"The fraud he perpetrates upon you tonight is his misrepresentation of his People’s State. When he speaks of pooling your resources together, he does not mean pooling them together voluntarily, as we do in The City. He means establishing a system where it is your civic duty to give up of your wealth whatever amount the government tells you to give up. This same advocate that you have known all your lives would become an enemy, not all at once, but slowly. As you die out, your children will become more and more used to a lifetime of carrying this duty upon their shoulders, until such time as those among their children who protest, will come to be seen as derelicts and crackpots.

"Before long, the wealthy will wise up, and realize that they can corrupt your government, whose size, scope, and power, over time, must expand in proportion to the amount of services it distributes. Wealth will begin to accumulate with government, until it is handling most of the wealth. It will own land where you cannot build houses or factories or mines or parks, and will stop minting gold. It will keep the gold for itself, print money on paper, and strike coins of cheap tin and zinc.

"In its corrupt state, and with its expanded powers, it will favor the wealthy, who will be its clients, with special privileges and business subsidies. Even pursuing a government office will come to require great wealth, as government comes more and more to regulate trade and behavior. The poor will become trapped in inescapable poverty, where they will be no threat to the government and business politicians. The government will subsidize them enough to survive, but still will encumber them with regulations and incentives against responsible behavior, making their escape impossible to any but the luckiest few.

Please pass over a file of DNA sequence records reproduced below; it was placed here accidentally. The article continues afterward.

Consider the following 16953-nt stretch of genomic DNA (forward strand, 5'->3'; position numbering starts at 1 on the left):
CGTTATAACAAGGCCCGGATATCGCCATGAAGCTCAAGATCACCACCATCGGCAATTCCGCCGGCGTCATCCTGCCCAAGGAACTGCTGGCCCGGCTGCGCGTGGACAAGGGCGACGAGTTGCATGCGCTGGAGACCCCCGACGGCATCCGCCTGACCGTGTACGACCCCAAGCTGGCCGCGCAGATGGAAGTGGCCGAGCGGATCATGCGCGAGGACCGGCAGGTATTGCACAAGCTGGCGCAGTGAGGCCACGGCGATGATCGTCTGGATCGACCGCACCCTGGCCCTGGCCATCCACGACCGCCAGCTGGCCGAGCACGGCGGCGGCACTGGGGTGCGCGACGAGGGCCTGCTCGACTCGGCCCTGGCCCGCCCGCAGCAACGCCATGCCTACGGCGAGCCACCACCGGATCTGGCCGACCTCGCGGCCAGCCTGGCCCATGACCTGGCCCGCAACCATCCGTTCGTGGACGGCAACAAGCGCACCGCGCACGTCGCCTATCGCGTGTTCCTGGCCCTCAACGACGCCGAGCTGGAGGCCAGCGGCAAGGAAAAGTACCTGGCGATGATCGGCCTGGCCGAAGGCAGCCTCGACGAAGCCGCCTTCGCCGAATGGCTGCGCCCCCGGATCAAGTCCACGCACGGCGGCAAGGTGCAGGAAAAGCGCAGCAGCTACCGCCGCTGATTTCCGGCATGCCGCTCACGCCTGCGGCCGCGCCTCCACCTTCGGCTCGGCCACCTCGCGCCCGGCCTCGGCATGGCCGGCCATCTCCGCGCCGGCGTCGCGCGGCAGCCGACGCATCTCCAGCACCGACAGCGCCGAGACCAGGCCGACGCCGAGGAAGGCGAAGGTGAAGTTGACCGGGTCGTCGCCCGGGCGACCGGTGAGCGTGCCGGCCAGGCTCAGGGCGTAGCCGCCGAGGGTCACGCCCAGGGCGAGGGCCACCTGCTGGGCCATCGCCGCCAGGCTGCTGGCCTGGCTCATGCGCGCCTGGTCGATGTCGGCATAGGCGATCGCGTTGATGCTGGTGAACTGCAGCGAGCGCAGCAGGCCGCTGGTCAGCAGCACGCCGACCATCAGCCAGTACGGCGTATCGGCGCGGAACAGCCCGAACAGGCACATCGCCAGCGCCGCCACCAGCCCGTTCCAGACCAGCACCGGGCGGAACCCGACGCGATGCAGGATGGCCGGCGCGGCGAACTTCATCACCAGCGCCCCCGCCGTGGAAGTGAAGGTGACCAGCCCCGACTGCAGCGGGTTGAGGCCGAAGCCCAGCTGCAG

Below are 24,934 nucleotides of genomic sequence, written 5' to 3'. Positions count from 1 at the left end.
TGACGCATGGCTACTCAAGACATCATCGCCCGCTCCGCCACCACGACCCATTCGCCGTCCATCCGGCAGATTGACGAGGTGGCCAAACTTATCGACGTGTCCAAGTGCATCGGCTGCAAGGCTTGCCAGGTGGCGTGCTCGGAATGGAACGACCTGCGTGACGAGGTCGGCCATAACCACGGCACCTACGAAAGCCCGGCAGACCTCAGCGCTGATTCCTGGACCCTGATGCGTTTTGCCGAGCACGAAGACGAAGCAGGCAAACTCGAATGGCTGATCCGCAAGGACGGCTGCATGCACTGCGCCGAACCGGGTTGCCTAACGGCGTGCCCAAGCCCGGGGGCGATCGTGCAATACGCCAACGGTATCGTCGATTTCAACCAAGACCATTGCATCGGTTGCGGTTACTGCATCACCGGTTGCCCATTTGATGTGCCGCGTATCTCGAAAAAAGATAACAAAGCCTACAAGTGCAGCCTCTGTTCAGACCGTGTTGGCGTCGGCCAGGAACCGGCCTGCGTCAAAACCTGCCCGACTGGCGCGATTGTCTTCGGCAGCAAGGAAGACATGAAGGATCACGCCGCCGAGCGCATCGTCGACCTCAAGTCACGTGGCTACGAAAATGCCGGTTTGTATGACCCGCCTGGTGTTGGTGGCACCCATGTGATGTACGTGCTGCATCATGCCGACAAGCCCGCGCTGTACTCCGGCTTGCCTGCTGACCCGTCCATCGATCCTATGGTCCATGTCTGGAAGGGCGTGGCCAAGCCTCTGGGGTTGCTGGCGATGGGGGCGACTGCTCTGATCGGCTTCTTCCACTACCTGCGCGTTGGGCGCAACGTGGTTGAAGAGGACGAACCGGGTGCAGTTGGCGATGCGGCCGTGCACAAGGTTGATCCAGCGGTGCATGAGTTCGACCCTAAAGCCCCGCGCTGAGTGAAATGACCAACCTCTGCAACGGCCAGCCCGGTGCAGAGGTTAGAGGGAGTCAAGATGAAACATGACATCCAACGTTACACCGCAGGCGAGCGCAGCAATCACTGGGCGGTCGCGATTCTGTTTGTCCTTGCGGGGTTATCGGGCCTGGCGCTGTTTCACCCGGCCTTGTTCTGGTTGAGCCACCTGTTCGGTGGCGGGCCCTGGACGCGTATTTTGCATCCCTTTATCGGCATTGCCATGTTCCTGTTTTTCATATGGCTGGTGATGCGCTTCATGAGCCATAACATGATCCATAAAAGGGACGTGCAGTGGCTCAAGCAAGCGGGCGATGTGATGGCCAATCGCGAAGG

“You, as individuals, will at some point become unable to control this government. Its laws will become an unthinkably complex jumble of contradicting regulations, that can only be sorted out by a privileged few, those who can afford or swindle the education to learn a language among its legal community that will be foreign to its citizens. Not only that, this government will come to regulate your behavior and your private lives, with frivolous prohibitions that are favored by the largest blocks of government clients.”

She paused to take a sip of water. The hall could hear her swallow it.